Notes, quotes and news from the world of golf
May. 27, 1997
DUBLIN, Ohio (AP) _ Tom Watson hadn't won on the PGA Tour since 1987 until taking the Memorial Tournament last year in what was one of the most emotional moments of 1996, ending with an embrace by Jack Nicklaus on the 18th green.
Watson, who remains one of the best ballstrikers in the game but has been betrayed by erratic short putting in recent years, wrapped up the two-stroke victory with a 15-foot downhill birdie putt on the final green.
Asked Tuesday if he had one vivid memory from last year's victory, Watson laughed, looked down and gave an answer that showed that his problems on the greens are never far from his thoughts.
``Yeah,'' he said. ``That putt going in on 18 because if it didn't I didn't know how I was going to make the next one.''
Watson, 48, is not at the top of his game as he comes into Muirfield Village to try to defend his title.
``It's not the best,'' he said about his game. ``The iron game is suspect. My timing is a little off right now. But it was last year coming in here.''
Watson described his victory last year as simply a matter of being in the right place at the right time.
``I holed a couple of bunker shots,'' he said, ``I made some putts. You miss four or five short putts and there goes the week. That didn't happen here last year.''
From the way he was talking it didn't sound like he expected such good luck this year.
TIGERS AND BEARS: Tiger Woods' 12-stroke victory in the Masters made Jack Nicklaus' prediction a year ago that Woods would win at least 10 times at Augusta seem a little less ridiculous.
And Nicklaus, the most successful golfer in history, seems comfortable with handing over his crown if the time should come.
``If I am considered (the best golfer ever), then I had to replace someone else,'' Nicklaus said Tuesday at Muirfield Village, the course he designed for the Memorial Tournament. ``Records, as they say, are made to be broken.''
While Nicklaus said ``I don't see anything stopping him,'' he also noted that maintaining greatness over years is not easy. Nicklaus, after all, won major championships 24 years apart.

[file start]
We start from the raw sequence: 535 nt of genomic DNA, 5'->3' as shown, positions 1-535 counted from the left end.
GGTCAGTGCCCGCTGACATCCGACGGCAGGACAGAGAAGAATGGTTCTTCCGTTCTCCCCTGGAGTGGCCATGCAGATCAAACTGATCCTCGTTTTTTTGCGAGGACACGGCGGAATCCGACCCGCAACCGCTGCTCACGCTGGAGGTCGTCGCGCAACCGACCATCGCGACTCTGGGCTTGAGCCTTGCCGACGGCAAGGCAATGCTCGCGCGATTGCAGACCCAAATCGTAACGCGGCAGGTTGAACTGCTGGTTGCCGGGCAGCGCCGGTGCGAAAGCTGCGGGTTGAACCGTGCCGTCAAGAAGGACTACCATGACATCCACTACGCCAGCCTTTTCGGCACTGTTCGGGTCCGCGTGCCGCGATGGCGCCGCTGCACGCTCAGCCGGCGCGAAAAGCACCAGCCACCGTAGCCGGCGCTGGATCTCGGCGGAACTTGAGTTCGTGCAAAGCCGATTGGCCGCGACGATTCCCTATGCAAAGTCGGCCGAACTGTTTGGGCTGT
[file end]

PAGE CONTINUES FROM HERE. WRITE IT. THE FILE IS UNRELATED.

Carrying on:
``He's just starting his life,'' Nicklaus said about Woods. ``I'm really quite interested in seeing what happens to him.''
WOODS OR WOULDN'T: The PGA Tour can just about set its clock by Tiger Woods. He does a Tuesday afternoon news conference at any tournament he is in. Until this week.
Woods, who received $350,000 to play in a pro-am Monday near Pittsburgh about 150 miles from here, told Memorial Tournament organizers late Monday that he was flying home to Orlando and would not get here until Wednesday.
That jaunt turned a 150-mile trip into a 3,000-mile roundtrip to Florida.
Apparently after his fourth-place finish at the Colonial he decided to go to Disney World.
DIVOTS: The purse at the Memorial is $1.9 million with $342,000 going to the winner. ... Tom Kite was the only member of the Bayer Aspirin Strokes Against Stroke team to play last week, making nine birdies and giving the team 123 this month. Bayer gives $1,000 to the American Heart Association for every birdie Kite, Nancy Lopez, Tom Weiskopf and Chris DiMarco make in May. This is the last week of the event and Bayer hopes to surpass $150,000. ... Tiger Woods is now No. 2 in the World Golf Rankings, passing Tom Lehman and trailing only Greg Norman. ... Steve Elkington withdrew from the Memorial because of the death of 1960 PGA Championship winner Jay Hebert, a friend of his from Houston. ... The green ribbons worn by players and caddies as a show of support for veteran caddie Jeff ``Squeeky'' Medlen, who has leukemia, will be available to the public this week at the Memorial. Ribbons will be given out for a minimum donation of $5. The proceeds will be split between the Jeff ``Squeeky'' Medlen Leukemia Trust Fund and the Leukemia Society of America.